For many of us, November has been exhausting. The contentiousness of the U.S. presidential election has kept many who work with children and youth on edge. Our children are like sponges and soak up the good and the bad of our collective behavior. Unfortunately, many have picked up on the not-so good.
But all hope is not lost.
We have opportunities to transform how people relate to one another in our communities and classrooms. I recently attended the International Bullying Prevention Association Conference in New Orleans. The theme was “Getting to the Bottom of It: Bullying Prevention through Empathy and Kindness.”
Kindness is powerful. Author and education expert Dr. Michelle Borba noted in her opening keynote that empathy is “we” not “me.” Instilling a we attitude in our children is vital. This can be done in and out of school through experiential activities.
Sunday, Nov. 13, gave us all an opportunity to turn me into we as the nation observed World Kindness Day, a 24-hour global campaign dedicated to paying it forward and focusing on the good. Empowered Flower Girl encourages you to engage – and engage youth – in activities that make a difference year round!
Make kindness go viral.
By Rasheda Kamaria
Empowered Flower Girl aims to inspire, entertain and empower youth, communities and families with our programs and online content. This month, National Bullying Prevention Month, I want to go a little further. I want to challenge everyone who reads this post to reach out to a young person and have an authentic conversation about . . . whatever. But what I challenge you to do more than anything, is listen.
Perhaps you’ve read recent headlines about the 14-year-old Florida boy, who after being “bullied his whole life,” committed suicide. Media outlets across the nation reported that the Greenwood Lakes Middle School student’s lifeless body was found in the school’s bathroom. He and his family had reportedly moved from New York to Florida because of bullying.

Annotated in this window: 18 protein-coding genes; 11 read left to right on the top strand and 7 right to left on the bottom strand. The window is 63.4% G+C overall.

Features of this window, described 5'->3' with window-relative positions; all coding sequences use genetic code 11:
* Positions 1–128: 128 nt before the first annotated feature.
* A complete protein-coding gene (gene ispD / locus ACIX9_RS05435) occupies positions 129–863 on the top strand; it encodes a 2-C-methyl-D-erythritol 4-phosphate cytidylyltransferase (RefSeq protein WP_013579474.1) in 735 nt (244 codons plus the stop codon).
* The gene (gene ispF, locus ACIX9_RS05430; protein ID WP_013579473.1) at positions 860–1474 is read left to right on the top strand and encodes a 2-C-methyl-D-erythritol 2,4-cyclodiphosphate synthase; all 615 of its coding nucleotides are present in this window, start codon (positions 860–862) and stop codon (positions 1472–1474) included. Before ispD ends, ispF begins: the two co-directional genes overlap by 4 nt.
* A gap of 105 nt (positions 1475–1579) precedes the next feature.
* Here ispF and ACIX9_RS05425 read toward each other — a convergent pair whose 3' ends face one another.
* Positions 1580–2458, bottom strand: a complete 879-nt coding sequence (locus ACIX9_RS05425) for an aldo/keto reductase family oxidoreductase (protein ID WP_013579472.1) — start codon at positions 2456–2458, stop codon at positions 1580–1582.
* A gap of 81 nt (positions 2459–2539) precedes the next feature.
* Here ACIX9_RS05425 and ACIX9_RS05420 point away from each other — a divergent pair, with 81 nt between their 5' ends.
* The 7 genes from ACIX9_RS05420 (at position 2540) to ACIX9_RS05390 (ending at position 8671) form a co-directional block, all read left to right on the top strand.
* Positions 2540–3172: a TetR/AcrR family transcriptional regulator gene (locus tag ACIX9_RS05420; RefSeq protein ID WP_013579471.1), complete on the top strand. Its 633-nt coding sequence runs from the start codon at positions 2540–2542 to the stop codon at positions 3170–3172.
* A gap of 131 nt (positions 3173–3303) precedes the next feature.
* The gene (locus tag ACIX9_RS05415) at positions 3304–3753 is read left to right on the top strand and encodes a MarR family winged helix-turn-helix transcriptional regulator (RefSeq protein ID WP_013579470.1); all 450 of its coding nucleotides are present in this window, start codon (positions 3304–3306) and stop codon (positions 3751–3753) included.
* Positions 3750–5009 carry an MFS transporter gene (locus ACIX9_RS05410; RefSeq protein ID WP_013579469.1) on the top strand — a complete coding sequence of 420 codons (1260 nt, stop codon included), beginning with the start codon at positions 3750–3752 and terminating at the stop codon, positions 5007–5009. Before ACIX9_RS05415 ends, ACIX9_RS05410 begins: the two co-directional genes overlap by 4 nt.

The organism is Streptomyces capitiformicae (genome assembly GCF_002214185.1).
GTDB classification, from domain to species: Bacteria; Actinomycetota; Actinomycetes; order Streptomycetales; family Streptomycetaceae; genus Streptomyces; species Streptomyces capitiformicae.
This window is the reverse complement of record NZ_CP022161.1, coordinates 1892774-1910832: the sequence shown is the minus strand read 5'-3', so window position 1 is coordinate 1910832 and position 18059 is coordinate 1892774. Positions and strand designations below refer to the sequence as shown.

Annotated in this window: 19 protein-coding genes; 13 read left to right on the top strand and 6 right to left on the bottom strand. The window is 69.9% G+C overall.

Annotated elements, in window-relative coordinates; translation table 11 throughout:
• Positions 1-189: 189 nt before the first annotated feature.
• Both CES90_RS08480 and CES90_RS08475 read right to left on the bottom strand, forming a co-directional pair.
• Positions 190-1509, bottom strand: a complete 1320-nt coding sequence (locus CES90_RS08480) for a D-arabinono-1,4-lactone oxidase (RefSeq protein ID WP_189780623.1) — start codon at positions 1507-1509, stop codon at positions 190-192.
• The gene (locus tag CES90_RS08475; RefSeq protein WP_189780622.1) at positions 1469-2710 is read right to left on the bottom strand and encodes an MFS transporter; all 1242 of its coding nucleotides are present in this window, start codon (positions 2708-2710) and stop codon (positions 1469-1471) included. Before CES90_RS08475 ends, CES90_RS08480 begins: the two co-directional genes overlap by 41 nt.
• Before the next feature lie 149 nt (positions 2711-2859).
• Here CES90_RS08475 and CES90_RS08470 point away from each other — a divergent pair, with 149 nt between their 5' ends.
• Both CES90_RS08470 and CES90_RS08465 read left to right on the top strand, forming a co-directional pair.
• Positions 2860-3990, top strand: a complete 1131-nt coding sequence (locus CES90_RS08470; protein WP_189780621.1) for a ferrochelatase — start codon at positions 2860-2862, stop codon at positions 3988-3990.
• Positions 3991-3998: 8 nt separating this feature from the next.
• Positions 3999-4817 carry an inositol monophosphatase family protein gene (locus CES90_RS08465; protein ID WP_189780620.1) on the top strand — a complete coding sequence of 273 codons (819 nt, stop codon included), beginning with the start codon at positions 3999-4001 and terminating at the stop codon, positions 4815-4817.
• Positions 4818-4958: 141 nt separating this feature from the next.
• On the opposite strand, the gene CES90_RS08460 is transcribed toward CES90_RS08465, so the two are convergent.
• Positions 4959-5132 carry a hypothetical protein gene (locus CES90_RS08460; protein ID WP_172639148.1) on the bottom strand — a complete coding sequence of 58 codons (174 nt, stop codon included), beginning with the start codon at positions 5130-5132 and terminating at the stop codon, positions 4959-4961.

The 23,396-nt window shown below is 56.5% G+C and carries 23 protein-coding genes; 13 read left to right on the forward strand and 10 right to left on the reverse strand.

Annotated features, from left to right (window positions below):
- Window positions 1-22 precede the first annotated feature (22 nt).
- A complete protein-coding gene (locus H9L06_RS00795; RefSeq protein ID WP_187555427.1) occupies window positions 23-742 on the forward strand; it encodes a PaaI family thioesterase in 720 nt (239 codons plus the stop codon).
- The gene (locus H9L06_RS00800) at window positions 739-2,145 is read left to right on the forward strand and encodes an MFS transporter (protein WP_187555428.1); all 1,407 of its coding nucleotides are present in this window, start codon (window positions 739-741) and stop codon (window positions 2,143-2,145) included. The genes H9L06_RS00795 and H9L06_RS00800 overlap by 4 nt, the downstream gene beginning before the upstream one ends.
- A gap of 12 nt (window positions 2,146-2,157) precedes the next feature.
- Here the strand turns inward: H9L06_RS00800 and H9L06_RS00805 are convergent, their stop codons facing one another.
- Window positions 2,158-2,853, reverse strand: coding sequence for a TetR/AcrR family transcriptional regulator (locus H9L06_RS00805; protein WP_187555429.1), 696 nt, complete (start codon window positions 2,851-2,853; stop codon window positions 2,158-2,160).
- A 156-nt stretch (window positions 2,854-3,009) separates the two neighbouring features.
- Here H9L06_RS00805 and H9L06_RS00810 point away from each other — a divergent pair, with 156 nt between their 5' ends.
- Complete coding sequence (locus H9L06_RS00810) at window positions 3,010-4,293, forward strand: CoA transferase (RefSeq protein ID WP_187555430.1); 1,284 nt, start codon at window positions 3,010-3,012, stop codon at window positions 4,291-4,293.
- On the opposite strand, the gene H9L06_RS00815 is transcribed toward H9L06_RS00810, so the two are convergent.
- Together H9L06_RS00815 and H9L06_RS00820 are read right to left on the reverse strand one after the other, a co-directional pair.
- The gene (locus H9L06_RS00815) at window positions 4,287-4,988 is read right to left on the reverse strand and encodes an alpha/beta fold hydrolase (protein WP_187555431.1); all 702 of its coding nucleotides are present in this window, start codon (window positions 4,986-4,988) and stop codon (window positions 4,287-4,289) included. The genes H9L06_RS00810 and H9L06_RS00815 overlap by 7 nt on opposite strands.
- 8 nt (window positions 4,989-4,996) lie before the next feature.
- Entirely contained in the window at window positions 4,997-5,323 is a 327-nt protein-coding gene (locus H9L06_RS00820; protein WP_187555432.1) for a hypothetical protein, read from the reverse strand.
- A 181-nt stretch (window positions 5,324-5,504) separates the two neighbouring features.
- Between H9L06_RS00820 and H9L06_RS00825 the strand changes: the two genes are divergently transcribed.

My heart aches and breaks. Not only for this young man but also for the countless others that we may know or have read about this year who have taken their lives to escape the agony of being harassed and taunted daily. Perhaps us as community leaders, educators, parents and everyday citizens can listen more to our children (and by our children I mean all children).
I believe it’s time we shift from bullying prevention to encouraging and instilling empathy, compassion and acceptance in schools, communities and families.
Rasheda Kamaria is the chief empowering officer and founder of Empowered Flower Girl LLC, a social enterprise that works with schools, communities and families seeking solutions to cyberbullying, drama, relational aggression and other social/communication challenges facing youth. A survivor of bullying, Kamaria was featured in the article “Being Bullied Changed My Life” in the May 2011 issue of Cosmopolitan magazine and has spoken and written numerous articles on the subject.